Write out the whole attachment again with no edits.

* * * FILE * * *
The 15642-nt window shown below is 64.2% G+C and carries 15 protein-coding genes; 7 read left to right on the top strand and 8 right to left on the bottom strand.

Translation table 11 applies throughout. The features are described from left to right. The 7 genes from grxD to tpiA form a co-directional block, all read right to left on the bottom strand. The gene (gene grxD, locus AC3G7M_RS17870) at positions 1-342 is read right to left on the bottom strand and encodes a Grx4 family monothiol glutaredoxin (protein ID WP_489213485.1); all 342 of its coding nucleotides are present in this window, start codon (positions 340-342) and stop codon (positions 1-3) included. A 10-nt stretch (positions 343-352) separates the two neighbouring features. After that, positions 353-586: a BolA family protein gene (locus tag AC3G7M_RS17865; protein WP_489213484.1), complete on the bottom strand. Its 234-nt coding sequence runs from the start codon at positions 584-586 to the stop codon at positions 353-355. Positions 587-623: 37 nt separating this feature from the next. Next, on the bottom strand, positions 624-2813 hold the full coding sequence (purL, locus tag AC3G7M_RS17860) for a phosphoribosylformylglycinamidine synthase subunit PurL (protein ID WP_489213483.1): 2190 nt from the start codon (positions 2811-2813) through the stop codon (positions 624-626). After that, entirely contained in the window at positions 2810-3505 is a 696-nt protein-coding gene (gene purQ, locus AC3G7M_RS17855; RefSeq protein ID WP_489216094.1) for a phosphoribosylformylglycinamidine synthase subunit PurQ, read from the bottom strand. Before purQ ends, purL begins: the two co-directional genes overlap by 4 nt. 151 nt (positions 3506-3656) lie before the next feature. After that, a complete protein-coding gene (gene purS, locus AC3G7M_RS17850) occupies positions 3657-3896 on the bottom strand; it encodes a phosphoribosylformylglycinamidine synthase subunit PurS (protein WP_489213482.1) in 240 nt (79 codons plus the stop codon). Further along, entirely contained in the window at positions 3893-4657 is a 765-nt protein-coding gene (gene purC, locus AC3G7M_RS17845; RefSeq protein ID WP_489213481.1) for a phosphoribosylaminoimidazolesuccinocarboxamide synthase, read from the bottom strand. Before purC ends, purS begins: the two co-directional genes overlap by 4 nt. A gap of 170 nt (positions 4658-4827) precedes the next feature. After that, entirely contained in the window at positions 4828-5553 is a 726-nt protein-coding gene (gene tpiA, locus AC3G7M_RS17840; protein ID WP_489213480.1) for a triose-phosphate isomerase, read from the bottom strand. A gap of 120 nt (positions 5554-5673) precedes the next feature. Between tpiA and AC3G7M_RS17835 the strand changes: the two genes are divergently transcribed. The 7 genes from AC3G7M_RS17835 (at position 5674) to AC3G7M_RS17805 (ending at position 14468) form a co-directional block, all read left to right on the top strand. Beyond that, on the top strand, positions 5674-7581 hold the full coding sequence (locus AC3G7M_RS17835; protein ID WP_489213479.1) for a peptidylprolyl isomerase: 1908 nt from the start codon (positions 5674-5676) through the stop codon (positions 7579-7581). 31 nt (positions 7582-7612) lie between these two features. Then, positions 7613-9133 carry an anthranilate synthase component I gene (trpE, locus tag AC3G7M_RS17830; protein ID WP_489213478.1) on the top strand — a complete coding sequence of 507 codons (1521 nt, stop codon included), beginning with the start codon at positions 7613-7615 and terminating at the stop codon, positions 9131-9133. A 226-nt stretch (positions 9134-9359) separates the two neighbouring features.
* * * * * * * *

The 15642-nt window shown below is 64.2% G+C and carries 15 protein-coding genes; 7 read left to right on the top strand and 8 right to left on the bottom strand.

Translation table 11 applies throughout. The features are described from left to right. The 7 genes from grxD to tpiA form a co-directional block, all read right to left on the bottom strand. The gene (gene grxD, locus AC3G7M_RS17870) at positions 1-342 is read right to left on the bottom strand and encodes a Grx4 family monothiol glutaredoxin (protein ID WP_489213485.1); all 342 of its coding nucleotides are present in this window, start codon (positions 340-342) and stop codon (positions 1-3) included. A 10-nt stretch (positions 343-352) separates the two neighbouring features. After that, positions 353-586: a BolA family protein gene (locus tag AC3G7M_RS17865; protein WP_489213484.1), complete on the bottom strand. Its 234-nt coding sequence runs from the start codon at positions 584-586 to the stop codon at positions 353-355. Positions 587-623: 37 nt separating this feature from the next. Next, on the bottom strand, positions 624-2813 hold the full coding sequence (purL, locus tag AC3G7M_RS17860) for a phosphoribosylformylglycinamidine synthase subunit PurL (protein ID WP_489213483.1): 2190 nt from the start codon (positions 2811-2813) through the stop codon (positions 624-626). After that, entirely contained in the window at positions 2810-3505 is a 696-nt protein-coding gene (gene purQ, locus AC3G7M_RS17855; RefSeq protein ID WP_489216094.1) for a phosphoribosylformylglycinamidine synthase subunit PurQ, read from the bottom strand. Before purQ ends, purL begins: the two co-directional genes overlap by 4 nt. 151 nt (positions 3506-3656) lie before the next feature. After that, a complete protein-coding gene (gene purS, locus AC3G7M_RS17850) occupies positions 3657-3896 on the bottom strand; it encodes a phosphoribosylformylglycinamidine synthase subunit PurS (protein WP_489213482.1) in 240 nt (79 codons plus the stop codon). Further along, entirely contained in the window at positions 3893-4657 is a 765-nt protein-coding gene (gene purC, locus AC3G7M_RS17845; RefSeq protein ID WP_489213481.1) for a phosphoribosylaminoimidazolesuccinocarboxamide synthase, read from the bottom strand. Before purC ends, purS begins: the two co-directional genes overlap by 4 nt. A gap of 170 nt (positions 4658-4827) precedes the next feature. After that, entirely contained in the window at positions 4828-5553 is a 726-nt protein-coding gene (gene tpiA, locus AC3G7M_RS17840; protein ID WP_489213480.1) for a triose-phosphate isomerase, read from the bottom strand. A gap of 120 nt (positions 5554-5673) precedes the next feature. Between tpiA and AC3G7M_RS17835 the strand changes: the two genes are divergently transcribed. The 7 genes from AC3G7M_RS17835 (at position 5674) to AC3G7M_RS17805 (ending at position 14468) form a co-directional block, all read left to right on the top strand. Beyond that, on the top strand, positions 5674-7581 hold the full coding sequence (locus AC3G7M_RS17835; protein ID WP_489213479.1) for a peptidylprolyl isomerase: 1908 nt from the start codon (positions 5674-5676) through the stop codon (positions 7579-7581). 31 nt (positions 7582-7612) lie between these two features. Then, positions 7613-9133 carry an anthranilate synthase component I gene (trpE, locus tag AC3G7M_RS17830; protein ID WP_489213478.1) on the top strand — a complete coding sequence of 507 codons (1521 nt, stop codon included), beginning with the start codon at positions 7613-7615 and terminating at the stop codon, positions 9131-9133. A 226-nt stretch (positions 9134-9359) separates the two neighbouring features.